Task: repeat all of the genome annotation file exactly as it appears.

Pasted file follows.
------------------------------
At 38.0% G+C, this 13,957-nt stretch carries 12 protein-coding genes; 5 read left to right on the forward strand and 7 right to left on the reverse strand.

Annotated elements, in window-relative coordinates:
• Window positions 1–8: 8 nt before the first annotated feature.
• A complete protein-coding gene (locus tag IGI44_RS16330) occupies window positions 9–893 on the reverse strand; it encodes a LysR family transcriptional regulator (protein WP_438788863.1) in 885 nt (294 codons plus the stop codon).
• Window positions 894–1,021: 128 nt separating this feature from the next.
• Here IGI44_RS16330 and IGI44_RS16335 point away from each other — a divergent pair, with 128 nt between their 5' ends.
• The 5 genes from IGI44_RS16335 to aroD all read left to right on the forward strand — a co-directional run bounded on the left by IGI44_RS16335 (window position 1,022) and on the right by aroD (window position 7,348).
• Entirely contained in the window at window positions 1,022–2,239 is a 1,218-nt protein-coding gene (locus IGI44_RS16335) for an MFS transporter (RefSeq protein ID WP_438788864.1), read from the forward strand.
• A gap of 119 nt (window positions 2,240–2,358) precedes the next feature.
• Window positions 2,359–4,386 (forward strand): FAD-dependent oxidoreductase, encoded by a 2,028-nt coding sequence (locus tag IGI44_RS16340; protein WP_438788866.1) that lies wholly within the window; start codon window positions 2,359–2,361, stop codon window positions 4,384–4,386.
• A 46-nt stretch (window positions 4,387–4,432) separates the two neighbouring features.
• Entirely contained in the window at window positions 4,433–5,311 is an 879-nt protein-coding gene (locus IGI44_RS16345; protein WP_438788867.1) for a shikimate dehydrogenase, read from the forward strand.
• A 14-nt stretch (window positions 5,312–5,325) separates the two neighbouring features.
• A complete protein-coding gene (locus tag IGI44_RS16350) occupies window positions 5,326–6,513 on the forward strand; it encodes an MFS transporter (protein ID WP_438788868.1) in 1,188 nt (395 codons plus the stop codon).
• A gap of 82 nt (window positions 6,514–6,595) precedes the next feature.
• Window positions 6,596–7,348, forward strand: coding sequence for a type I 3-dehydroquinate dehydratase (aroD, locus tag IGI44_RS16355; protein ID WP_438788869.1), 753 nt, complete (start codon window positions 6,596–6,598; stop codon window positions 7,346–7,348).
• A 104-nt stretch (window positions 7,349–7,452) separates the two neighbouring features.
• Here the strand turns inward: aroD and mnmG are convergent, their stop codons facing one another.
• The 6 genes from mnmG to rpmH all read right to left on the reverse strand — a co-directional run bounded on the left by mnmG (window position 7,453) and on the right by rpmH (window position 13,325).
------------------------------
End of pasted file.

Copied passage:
At 38.0% G+C, this 13,957-nt stretch carries 12 protein-coding genes; 5 read left to right on the forward strand and 7 right to left on the reverse strand.

Annotated elements, in window-relative coordinates:
• Window positions 1–8: 8 nt before the first annotated feature.
• A complete protein-coding gene (locus tag IGI44_RS16330) occupies window positions 9–893 on the reverse strand; it encodes a LysR family transcriptional regulator (protein WP_438788863.1) in 885 nt (294 codons plus the stop codon).
• Window positions 894–1,021: 128 nt separating this feature from the next.
• Here IGI44_RS16330 and IGI44_RS16335 point away from each other — a divergent pair, with 128 nt between their 5' ends.
• The 5 genes from IGI44_RS16335 to aroD all read left to right on the forward strand — a co-directional run bounded on the left by IGI44_RS16335 (window position 1,022) and on the right by aroD (window position 7,348).
• Entirely contained in the window at window positions 1,022–2,239 is a 1,218-nt protein-coding gene (locus IGI44_RS16335) for an MFS transporter (RefSeq protein ID WP_438788864.1), read from the forward strand.
• A gap of 119 nt (window positions 2,240–2,358) precedes the next feature.
• Window positions 2,359–4,386 (forward strand): FAD-dependent oxidoreductase, encoded by a 2,028-nt coding sequence (locus tag IGI44_RS16340; protein WP_438788866.1) that lies wholly within the window; start codon window positions 2,359–2,361, stop codon window positions 4,384–4,386.
• A 46-nt stretch (window positions 4,387–4,432) separates the two neighbouring features.
• Entirely contained in the window at window positions 4,433–5,311 is an 879-nt protein-coding gene (locus IGI44_RS16345; protein WP_438788867.1) for a shikimate dehydrogenase, read from the forward strand.
• A 14-nt stretch (window positions 5,312–5,325) separates the two neighbouring features.
• A complete protein-coding gene (locus tag IGI44_RS16350) occupies window positions 5,326–6,513 on the forward strand; it encodes an MFS transporter (protein ID WP_438788868.1) in 1,188 nt (395 codons plus the stop codon).
• A gap of 82 nt (window positions 6,514–6,595) precedes the next feature.
• Window positions 6,596–7,348, forward strand: coding sequence for a type I 3-dehydroquinate dehydratase (aroD, locus tag IGI44_RS16355; protein ID WP_438788869.1), 753 nt, complete (start codon window positions 6,596–6,598; stop codon window positions 7,346–7,348).
• A 104-nt stretch (window positions 7,349–7,452) separates the two neighbouring features.
• Here the strand turns inward: aroD and mnmG are convergent, their stop codons facing one another.
• The 6 genes from mnmG to rpmH all read right to left on the reverse strand — a co-directional run bounded on the left by mnmG (window position 7,453) and on the right by rpmH (window position 13,325).